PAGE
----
Joseph Strauss was a short man, even for the standards of early 20th century America, standing just shy of five feet tall. Yet, he had big aspirations. Even as a young man, the first signs appearing as he graduated at the top of his class from the University of Cincinnati with degrees in both economics and business.
During his college years, he was hospitalized with a lingering illness that left him bed-ridden for weeks. Strauss had little to do besides read a book or look out the window at the Cincinnati-Covington bridge. It was in these long, boring days that Strauss developed a fascination for bridges.
Upon graduation, he went to work for a the pre-eminent bridge designer of the day, Ralph Modjeski, a pioneer of suspension bridges. It’s no stretch of the truth to say that Modjeski’s imagination and agile thinking allowed American cities to span distances thought impossible before Modjeski put pen to paper. He built more than three dozen bridges during the Industrial Revolution, including the Bay Bridge in San Francisco.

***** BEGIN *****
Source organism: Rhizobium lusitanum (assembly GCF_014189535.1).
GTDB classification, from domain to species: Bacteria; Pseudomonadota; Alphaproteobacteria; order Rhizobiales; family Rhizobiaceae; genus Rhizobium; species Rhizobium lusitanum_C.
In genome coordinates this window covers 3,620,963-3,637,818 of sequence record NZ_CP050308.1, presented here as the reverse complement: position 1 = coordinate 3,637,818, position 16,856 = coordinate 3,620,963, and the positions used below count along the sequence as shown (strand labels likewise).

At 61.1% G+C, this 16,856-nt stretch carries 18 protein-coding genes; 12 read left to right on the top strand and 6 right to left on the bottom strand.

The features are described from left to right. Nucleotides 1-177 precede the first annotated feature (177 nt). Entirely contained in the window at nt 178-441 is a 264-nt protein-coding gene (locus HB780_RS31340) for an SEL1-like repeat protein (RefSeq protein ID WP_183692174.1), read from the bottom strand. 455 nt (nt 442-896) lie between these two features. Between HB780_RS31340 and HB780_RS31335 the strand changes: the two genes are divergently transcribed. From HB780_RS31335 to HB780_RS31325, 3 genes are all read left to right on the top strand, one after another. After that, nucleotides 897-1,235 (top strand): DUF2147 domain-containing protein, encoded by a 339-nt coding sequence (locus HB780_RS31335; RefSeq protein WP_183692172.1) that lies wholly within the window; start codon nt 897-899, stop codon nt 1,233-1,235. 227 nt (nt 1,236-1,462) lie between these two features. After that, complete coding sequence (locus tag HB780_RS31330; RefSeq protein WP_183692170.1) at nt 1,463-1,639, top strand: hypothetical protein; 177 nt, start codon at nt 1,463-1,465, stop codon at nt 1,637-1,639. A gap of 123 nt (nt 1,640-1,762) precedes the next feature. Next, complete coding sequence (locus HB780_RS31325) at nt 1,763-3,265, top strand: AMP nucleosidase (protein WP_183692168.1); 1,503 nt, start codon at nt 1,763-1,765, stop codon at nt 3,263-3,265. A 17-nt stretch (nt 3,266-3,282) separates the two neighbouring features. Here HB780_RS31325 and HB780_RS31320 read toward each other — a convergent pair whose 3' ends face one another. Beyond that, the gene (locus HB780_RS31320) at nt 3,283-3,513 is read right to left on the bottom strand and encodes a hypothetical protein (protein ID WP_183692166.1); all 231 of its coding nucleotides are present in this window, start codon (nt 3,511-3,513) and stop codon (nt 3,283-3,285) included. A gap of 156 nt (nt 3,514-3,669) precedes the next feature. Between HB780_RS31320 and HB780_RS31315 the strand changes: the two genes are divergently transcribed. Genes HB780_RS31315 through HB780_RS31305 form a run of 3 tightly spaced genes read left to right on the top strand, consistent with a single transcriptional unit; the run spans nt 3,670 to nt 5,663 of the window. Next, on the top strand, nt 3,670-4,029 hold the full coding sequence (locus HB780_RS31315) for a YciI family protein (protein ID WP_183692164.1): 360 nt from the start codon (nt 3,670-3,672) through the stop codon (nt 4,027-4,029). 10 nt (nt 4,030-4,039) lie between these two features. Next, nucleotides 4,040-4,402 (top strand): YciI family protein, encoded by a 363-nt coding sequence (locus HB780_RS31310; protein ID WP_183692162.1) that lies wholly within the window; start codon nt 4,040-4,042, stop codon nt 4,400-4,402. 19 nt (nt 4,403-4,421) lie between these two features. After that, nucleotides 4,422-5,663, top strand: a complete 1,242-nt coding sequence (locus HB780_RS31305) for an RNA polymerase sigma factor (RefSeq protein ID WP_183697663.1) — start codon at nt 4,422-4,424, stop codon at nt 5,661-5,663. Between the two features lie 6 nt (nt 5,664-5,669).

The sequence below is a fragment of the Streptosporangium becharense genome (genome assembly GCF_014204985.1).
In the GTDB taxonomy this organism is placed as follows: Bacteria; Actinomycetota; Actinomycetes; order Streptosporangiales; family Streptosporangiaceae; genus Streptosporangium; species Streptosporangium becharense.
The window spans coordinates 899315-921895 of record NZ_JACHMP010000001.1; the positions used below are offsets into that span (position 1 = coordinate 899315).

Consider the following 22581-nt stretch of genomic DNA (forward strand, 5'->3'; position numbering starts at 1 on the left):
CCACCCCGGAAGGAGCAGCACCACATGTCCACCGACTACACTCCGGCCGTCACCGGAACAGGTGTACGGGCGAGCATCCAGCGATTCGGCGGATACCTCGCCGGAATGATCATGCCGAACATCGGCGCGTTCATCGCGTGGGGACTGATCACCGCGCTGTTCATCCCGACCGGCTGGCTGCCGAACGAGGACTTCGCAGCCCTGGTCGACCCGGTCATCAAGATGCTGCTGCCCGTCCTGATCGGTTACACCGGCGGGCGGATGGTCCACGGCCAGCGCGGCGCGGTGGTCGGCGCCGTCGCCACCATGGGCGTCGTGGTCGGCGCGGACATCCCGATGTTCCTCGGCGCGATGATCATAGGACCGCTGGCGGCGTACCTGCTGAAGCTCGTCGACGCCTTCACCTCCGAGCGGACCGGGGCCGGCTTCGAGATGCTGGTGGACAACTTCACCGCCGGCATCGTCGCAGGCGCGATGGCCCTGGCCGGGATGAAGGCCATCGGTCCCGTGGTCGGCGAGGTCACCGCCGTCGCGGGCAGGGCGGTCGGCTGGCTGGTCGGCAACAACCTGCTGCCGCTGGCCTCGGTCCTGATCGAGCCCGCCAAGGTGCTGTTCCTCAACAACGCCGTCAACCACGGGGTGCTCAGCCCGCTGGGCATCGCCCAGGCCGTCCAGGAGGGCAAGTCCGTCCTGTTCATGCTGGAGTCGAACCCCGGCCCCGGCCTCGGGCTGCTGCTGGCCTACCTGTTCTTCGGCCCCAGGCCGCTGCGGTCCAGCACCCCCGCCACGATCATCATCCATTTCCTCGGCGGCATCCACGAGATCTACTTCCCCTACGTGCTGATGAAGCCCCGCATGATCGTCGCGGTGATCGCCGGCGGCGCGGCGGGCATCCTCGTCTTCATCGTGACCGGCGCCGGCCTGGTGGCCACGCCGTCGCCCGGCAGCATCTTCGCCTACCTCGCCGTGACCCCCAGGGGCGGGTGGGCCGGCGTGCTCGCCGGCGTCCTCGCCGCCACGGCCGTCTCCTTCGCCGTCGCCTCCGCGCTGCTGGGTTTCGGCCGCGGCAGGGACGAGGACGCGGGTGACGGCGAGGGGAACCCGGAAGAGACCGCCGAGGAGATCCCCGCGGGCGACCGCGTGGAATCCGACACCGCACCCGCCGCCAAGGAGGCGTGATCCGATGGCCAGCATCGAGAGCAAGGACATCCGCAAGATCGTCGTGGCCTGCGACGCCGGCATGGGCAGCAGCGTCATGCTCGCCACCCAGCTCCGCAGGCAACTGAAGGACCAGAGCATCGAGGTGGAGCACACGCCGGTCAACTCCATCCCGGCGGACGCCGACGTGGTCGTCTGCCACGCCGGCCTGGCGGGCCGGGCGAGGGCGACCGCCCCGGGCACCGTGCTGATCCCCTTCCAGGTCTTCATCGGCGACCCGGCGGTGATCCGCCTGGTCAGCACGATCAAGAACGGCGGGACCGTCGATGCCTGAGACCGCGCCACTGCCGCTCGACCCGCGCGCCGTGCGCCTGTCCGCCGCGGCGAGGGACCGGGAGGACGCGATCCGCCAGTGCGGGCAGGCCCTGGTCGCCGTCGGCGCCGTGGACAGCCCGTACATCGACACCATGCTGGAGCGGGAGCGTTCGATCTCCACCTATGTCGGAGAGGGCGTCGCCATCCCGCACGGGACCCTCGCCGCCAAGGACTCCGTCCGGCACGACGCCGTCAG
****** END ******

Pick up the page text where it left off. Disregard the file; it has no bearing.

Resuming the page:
The Bay Bridge, connecting San Francisco and Oakland is an impressive feat of engineering, a double-decked behemoth, stretching nearly four and half miles from terminal-to-terminal and capable of handling whatever the San Andreas fault could dish out. It was impressive feat in engineering, let alone early 20th century construction.
But Modjeski’s marvel was quickly overshadowed by his student’s magnum opus. A scant six months later, Strauss dedicated the completion of his bridge across the bay with a poem he had penned himself. A shameless self-promoter, Strauss celebrated the Golden Gate bridge (and himself) in “Spanning the Impossible.” Continue reading “What Is It With Short Guys & The Deaths Of Thousands?”